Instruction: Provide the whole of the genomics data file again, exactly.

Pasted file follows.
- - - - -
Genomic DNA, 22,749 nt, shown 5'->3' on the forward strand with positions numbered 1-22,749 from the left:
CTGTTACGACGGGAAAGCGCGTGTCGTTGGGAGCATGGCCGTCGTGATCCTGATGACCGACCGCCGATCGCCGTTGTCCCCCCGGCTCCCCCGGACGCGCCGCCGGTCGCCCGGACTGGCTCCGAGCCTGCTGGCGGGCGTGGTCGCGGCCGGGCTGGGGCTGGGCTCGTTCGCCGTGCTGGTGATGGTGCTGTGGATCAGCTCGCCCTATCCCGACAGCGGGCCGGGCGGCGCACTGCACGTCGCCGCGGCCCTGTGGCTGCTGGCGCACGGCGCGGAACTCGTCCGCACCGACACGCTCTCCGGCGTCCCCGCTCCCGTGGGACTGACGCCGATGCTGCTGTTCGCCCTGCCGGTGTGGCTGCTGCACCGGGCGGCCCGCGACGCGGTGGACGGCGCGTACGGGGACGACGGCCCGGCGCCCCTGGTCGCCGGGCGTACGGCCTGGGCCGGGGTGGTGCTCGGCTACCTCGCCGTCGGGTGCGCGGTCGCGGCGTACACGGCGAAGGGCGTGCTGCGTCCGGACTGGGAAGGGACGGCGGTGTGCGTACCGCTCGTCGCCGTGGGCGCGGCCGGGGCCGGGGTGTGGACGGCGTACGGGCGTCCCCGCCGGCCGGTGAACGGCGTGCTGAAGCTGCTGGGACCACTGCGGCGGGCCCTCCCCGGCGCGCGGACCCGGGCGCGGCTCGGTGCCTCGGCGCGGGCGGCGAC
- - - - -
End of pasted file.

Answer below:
Genomic DNA, 22,749 nt, shown 5'->3' on the forward strand with positions numbered 1-22,749 from the left:
CTGTTACGACGGGAAAGCGCGTGTCGTTGGGAGCATGGCCGTCGTGATCCTGATGACCGACCGCCGATCGCCGTTGTCCCCCCGGCTCCCCCGGACGCGCCGCCGGTCGCCCGGACTGGCTCCGAGCCTGCTGGCGGGCGTGGTCGCGGCCGGGCTGGGGCTGGGCTCGTTCGCCGTGCTGGTGATGGTGCTGTGGATCAGCTCGCCCTATCCCGACAGCGGGCCGGGCGGCGCACTGCACGTCGCCGCGGCCCTGTGGCTGCTGGCGCACGGCGCGGAACTCGTCCGCACCGACACGCTCTCCGGCGTCCCCGCTCCCGTGGGACTGACGCCGATGCTGCTGTTCGCCCTGCCGGTGTGGCTGCTGCACCGGGCGGCCCGCGACGCGGTGGACGGCGCGTACGGGGACGACGGCCCGGCGCCCCTGGTCGCCGGGCGTACGGCCTGGGCCGGGGTGGTGCTCGGCTACCTCGCCGTCGGGTGCGCGGTCGCGGCGTACACGGCGAAGGGCGTGCTGCGTCCGGACTGGGAAGGGACGGCGGTGTGCGTACCGCTCGTCGCCGTGGGCGCGGCCGGGGCCGGGGTGTGGACGGCGTACGGGCGTCCCCGCCGGCCGGTGAACGGCGTGCTGAAGCTGCTGGGACCACTGCGGCGGGCCCTCCCCGGCGCGCGGACCCGGGCGCGGCTCGGTGCCTCGGCGCGGGCGGCGAC